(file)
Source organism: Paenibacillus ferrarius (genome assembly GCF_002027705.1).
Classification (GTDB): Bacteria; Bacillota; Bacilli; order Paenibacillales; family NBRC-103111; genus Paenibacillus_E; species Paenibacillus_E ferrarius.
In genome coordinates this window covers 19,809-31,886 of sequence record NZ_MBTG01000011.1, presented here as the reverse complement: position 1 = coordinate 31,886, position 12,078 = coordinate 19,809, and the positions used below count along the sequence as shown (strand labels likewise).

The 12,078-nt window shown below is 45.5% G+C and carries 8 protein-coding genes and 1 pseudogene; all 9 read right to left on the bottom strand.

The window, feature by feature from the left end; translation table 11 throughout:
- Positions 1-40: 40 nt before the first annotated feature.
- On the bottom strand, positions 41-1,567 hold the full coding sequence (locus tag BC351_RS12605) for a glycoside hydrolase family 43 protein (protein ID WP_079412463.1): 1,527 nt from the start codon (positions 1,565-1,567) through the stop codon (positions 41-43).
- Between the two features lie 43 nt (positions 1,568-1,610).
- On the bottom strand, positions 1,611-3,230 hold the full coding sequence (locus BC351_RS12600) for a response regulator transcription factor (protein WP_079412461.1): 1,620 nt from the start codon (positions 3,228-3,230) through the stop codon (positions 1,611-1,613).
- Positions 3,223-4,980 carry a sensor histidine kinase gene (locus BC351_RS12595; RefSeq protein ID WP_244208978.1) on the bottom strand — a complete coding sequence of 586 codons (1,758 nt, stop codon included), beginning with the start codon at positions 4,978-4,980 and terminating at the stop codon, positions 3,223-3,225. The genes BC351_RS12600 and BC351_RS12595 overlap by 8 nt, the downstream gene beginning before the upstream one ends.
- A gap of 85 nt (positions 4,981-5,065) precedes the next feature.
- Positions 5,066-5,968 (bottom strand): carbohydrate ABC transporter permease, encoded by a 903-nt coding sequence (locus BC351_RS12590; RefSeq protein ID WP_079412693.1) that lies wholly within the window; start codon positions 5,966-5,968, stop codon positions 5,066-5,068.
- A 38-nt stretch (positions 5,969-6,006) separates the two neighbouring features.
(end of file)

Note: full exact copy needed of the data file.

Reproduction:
Source organism: Paenibacillus ferrarius (genome assembly GCF_002027705.1).
Classification (GTDB): Bacteria; Bacillota; Bacilli; order Paenibacillales; family NBRC-103111; genus Paenibacillus_E; species Paenibacillus_E ferrarius.
In genome coordinates this window covers 19,809-31,886 of sequence record NZ_MBTG01000011.1, presented here as the reverse complement: position 1 = coordinate 31,886, position 12,078 = coordinate 19,809, and the positions used below count along the sequence as shown (strand labels likewise).

The 12,078-nt window shown below is 45.5% G+C and carries 8 protein-coding genes and 1 pseudogene; all 9 read right to left on the bottom strand.

The window, feature by feature from the left end; translation table 11 throughout:
- Positions 1-40: 40 nt before the first annotated feature.
- On the bottom strand, positions 41-1,567 hold the full coding sequence (locus tag BC351_RS12605) for a glycoside hydrolase family 43 protein (protein ID WP_079412463.1): 1,527 nt from the start codon (positions 1,565-1,567) through the stop codon (positions 41-43).
- Between the two features lie 43 nt (positions 1,568-1,610).
- On the bottom strand, positions 1,611-3,230 hold the full coding sequence (locus BC351_RS12600) for a response regulator transcription factor (protein WP_079412461.1): 1,620 nt from the start codon (positions 3,228-3,230) through the stop codon (positions 1,611-1,613).
- Positions 3,223-4,980 carry a sensor histidine kinase gene (locus BC351_RS12595; RefSeq protein ID WP_244208978.1) on the bottom strand — a complete coding sequence of 586 codons (1,758 nt, stop codon included), beginning with the start codon at positions 4,978-4,980 and terminating at the stop codon, positions 3,223-3,225. The genes BC351_RS12600 and BC351_RS12595 overlap by 8 nt, the downstream gene beginning before the upstream one ends.
- A gap of 85 nt (positions 4,981-5,065) precedes the next feature.
- Positions 5,066-5,968 (bottom strand): carbohydrate ABC transporter permease, encoded by a 903-nt coding sequence (locus BC351_RS12590; RefSeq protein ID WP_079412693.1) that lies wholly within the window; start codon positions 5,966-5,968, stop codon positions 5,066-5,068.
- A 38-nt stretch (positions 5,969-6,006) separates the two neighbouring features.